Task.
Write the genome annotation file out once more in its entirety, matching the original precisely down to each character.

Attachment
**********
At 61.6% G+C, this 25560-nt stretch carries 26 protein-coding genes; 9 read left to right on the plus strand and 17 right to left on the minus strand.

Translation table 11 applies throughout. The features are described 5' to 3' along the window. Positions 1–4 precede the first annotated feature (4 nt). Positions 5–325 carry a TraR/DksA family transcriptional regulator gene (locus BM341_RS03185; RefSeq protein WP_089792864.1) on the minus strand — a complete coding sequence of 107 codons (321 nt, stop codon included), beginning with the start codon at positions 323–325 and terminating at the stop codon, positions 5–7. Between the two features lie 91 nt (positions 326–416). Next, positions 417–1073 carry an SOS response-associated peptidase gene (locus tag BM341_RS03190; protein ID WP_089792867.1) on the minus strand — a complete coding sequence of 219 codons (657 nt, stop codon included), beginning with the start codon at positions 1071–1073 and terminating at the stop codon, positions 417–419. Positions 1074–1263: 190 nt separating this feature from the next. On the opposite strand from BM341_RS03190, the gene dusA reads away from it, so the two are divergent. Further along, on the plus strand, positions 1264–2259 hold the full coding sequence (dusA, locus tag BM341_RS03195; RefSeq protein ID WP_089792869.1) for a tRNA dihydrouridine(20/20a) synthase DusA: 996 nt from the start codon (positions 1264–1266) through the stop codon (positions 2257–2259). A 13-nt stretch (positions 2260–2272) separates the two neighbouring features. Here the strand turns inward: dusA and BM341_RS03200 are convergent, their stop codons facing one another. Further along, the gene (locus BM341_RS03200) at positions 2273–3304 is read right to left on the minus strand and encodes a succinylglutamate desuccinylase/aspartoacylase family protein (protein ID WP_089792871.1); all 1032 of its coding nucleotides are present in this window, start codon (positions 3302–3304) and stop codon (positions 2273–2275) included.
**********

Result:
At 61.6% G+C, this 25560-nt stretch carries 26 protein-coding genes; 9 read left to right on the plus strand and 17 right to left on the minus strand.

Translation table 11 applies throughout. The features are described 5' to 3' along the window. Positions 1–4 precede the first annotated feature (4 nt). Positions 5–325 carry a TraR/DksA family transcriptional regulator gene (locus BM341_RS03185; RefSeq protein WP_089792864.1) on the minus strand — a complete coding sequence of 107 codons (321 nt, stop codon included), beginning with the start codon at positions 323–325 and terminating at the stop codon, positions 5–7. Between the two features lie 91 nt (positions 326–416). Next, positions 417–1073 carry an SOS response-associated peptidase gene (locus tag BM341_RS03190; protein ID WP_089792867.1) on the minus strand — a complete coding sequence of 219 codons (657 nt, stop codon included), beginning with the start codon at positions 1071–1073 and terminating at the stop codon, positions 417–419. Positions 1074–1263: 190 nt separating this feature from the next. On the opposite strand from BM341_RS03190, the gene dusA reads away from it, so the two are divergent. Further along, on the plus strand, positions 1264–2259 hold the full coding sequence (dusA, locus tag BM341_RS03195; RefSeq protein ID WP_089792869.1) for a tRNA dihydrouridine(20/20a) synthase DusA: 996 nt from the start codon (positions 1264–1266) through the stop codon (positions 2257–2259). A 13-nt stretch (positions 2260–2272) separates the two neighbouring features. Here the strand turns inward: dusA and BM341_RS03200 are convergent, their stop codons facing one another. Further along, the gene (locus BM341_RS03200) at positions 2273–3304 is read right to left on the minus strand and encodes a succinylglutamate desuccinylase/aspartoacylase family protein (protein ID WP_089792871.1); all 1032 of its coding nucleotides are present in this window, start codon (positions 3302–3304) and stop codon (positions 2273–2275) included.